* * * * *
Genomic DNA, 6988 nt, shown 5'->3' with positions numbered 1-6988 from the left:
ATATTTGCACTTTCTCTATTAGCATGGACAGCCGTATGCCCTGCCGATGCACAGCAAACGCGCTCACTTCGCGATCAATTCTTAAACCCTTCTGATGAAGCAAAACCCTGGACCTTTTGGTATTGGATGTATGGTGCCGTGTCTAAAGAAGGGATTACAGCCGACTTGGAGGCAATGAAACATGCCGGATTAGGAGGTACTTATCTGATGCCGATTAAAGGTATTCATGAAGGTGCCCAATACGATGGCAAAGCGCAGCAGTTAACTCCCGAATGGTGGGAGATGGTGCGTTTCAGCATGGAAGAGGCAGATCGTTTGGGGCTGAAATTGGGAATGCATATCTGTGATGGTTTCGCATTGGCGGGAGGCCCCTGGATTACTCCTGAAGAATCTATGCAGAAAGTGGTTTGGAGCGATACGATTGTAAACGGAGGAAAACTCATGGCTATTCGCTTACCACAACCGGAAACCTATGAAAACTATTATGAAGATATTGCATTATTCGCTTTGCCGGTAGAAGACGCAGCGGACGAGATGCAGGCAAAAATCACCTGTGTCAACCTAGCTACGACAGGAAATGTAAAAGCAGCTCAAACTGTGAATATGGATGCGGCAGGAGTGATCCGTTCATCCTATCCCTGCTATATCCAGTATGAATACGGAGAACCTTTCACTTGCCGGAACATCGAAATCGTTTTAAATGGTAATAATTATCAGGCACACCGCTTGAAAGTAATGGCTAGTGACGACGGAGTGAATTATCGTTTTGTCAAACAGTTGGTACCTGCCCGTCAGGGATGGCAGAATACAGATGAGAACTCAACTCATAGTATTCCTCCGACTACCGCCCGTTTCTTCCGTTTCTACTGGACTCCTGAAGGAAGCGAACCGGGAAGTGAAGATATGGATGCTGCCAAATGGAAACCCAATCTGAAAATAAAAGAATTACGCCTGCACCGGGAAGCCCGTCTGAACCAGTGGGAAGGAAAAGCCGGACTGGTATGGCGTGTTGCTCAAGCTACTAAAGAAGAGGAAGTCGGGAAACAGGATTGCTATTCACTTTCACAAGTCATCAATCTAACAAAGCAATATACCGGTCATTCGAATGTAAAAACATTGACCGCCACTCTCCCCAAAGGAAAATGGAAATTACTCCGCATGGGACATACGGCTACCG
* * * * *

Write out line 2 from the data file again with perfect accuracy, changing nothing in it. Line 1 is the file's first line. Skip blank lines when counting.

ATATTTGCACTTTCTCTATTAGCATGGACAGCCGTATGCCCTGCCGATGCACAGCAAACGCGCTCACTTCGCGATCAATTCTTAAACCCTTCTGATGAAGCAAAACCCTGGACCTTTTGGTATTGGATGTATGGTGCCGTGTCTAAAGAAGGGATTACAGCCGACTTGGAGGCAATGAAACATGCCGGATTAGGAGGTACTTATCTGATGCCGATTAAAGGTATTCATGAAGGTGCCCAATACGATGGCAAAGCGCAGCAGTTAACTCCCGAATGGTGGGAGATGGTGCGTTTCAGCATGGAAGAGGCAGATCGTTTGGGGCTGAAATTGGGAATGCATATCTGTGATGGTTTCGCATTGGCGGGAGGCCCCTGGATTACTCCTGAAGAATCTATGCAGAAAGTGGTTTGGAGCGATACGATTGTAAACGGAGGAAAACTCATGGCTATTCGCTTACCACAACCGGAAACCTATGAAAACTATTATGAAGATATTGCATTATTCGCTTTGCCGGTAGAAGACGCAGCGGACGAGATGCAGGCAAAAATCACCTGTGTCAACCTAGCTACGACAGGAAATGTAAAAGCAGCTCAAACTGTGAATATGGATGCGGCAGGAGTGATCCGTTCATCCTATCCCTGCTATATCCAGTATGAATACGGAGAACCTTTCACTTGCCGGAACATCGAAATCGTTTTAAATGGTAATAATTATCAGGCACACCGCTTGAAAGTAATGGCTAGTGACGACGGAGTGAATTATCGTTTTGTCAAACAGTTGGTACCTGCCCGTCAGGGATGGCAGAATACAGATGAGAACTCAACTCATAGTATTCCTCCGACTACCGCCCGTTTCTTCCGTTTCTACTGGACTCCTGAAGGAAGCGAACCGGGAAGTGAAGATATGGATGCTGCCAAATGGAAACCCAATCTGAAAATAAAAGAATTACGCCTGCACCGGGAAGCCCGTCTGAACCAGTGGGAAGGAAAAGCCGGACTGGTATGGCGTGTTGCTCAAGCTACTAAAGAAGAGGAAGTCGGGAAACAGGATTGCTATTCACTTTCACAAGTCATCAATCTAACAAAGCAATATACCGGTCATTCGAATGTAAAAACATTGACCGCCACTCTCCCCAAAGGAAAATGGAAATTACTCCGCATGGGACATACGGCTACCG